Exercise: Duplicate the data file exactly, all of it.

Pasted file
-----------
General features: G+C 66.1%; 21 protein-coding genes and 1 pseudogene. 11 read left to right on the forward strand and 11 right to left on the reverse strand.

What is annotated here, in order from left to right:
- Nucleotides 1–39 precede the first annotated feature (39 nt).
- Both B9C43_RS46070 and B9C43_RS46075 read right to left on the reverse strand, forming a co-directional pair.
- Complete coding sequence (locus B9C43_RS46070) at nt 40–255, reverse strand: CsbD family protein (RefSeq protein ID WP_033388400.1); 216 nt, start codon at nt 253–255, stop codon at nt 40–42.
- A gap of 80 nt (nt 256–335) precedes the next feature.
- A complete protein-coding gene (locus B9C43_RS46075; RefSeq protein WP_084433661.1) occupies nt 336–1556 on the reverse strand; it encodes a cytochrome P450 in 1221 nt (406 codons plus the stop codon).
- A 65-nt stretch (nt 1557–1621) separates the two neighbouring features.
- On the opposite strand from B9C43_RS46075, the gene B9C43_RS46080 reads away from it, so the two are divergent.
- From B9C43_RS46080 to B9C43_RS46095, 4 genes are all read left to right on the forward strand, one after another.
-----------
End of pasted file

General features: G+C 66.1%; 21 protein-coding genes and 1 pseudogene. 11 read left to right on the forward strand and 11 right to left on the reverse strand.

What is annotated here, in order from left to right:
- Nucleotides 1–39 precede the first annotated feature (39 nt).
- Both B9C43_RS46070 and B9C43_RS46075 read right to left on the reverse strand, forming a co-directional pair.
- Complete coding sequence (locus B9C43_RS46070) at nt 40–255, reverse strand: CsbD family protein (RefSeq protein ID WP_033388400.1); 216 nt, start codon at nt 253–255, stop codon at nt 40–42.
- A gap of 80 nt (nt 256–335) precedes the next feature.
- A complete protein-coding gene (locus B9C43_RS46075; RefSeq protein WP_084433661.1) occupies nt 336–1556 on the reverse strand; it encodes a cytochrome P450 in 1221 nt (406 codons plus the stop codon).
- A 65-nt stretch (nt 1557–1621) separates the two neighbouring features.
- On the opposite strand from B9C43_RS46075, the gene B9C43_RS46080 reads away from it, so the two are divergent.
- From B9C43_RS46080 to B9C43_RS46095, 4 genes are all read left to right on the forward strand, one after another.